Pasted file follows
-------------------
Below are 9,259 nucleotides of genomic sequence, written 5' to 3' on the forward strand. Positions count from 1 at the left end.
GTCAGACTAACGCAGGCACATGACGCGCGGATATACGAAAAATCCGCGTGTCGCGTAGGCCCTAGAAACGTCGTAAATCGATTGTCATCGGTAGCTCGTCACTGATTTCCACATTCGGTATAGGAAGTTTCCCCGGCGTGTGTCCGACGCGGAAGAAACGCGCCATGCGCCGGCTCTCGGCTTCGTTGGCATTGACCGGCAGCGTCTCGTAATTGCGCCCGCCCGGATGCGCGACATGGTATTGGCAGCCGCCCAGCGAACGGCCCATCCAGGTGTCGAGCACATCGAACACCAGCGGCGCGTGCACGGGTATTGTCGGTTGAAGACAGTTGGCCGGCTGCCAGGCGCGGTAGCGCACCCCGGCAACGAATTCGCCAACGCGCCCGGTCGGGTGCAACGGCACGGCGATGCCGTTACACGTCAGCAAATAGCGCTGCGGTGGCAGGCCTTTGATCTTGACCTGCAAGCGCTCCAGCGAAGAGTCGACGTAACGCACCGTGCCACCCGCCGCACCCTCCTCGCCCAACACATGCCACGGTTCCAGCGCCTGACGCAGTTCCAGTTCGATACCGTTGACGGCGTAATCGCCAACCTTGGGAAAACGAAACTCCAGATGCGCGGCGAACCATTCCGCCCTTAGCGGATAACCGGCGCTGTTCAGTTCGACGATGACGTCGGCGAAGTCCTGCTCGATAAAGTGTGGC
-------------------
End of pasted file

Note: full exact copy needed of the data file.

Below are 9,259 nucleotides of genomic sequence, written 5' to 3' on the forward strand. Positions count from 1 at the left end.
GTCAGACTAACGCAGGCACATGACGCGCGGATATACGAAAAATCCGCGTGTCGCGTAGGCCCTAGAAACGTCGTAAATCGATTGTCATCGGTAGCTCGTCACTGATTTCCACATTCGGTATAGGAAGTTTCCCCGGCGTGTGTCCGACGCGGAAGAAACGCGCCATGCGCCGGCTCTCGGCTTCGTTGGCATTGACCGGCAGCGTCTCGTAATTGCGCCCGCCCGGATGCGCGACATGGTATTGGCAGCCGCCCAGCGAACGGCCCATCCAGGTGTCGAGCACATCGAACACCAGCGGCGCGTGCACGGGTATTGTCGGTTGAAGACAGTTGGCCGGCTGCCAGGCGCGGTAGCGCACCCCGGCAACGAATTCGCCAACGCGCCCGGTCGGGTGCAACGGCACGGCGATGCCGTTACACGTCAGCAAATAGCGCTGCGGTGGCAGGCCTTTGATCTTGACCTGCAAGCGCTCCAGCGAAGAGTCGACGTAACGCACCGTGCCACCCGCCGCACCCTCCTCGCCCAACACATGCCACGGTTCCAGCGCCTGACGCAGTTCCAGTTCGATACCGTTGACGGCGTAATCGCCAACCTTGGGAAAACGAAACTCCAGATGCGCGGCGAACCATTCCGCCCTTAGCGGATAACCGGCGCTGTTCAGTTCGACGATGACGTCGGCGAAGTCCTGCTCGATAAAGTGTGGC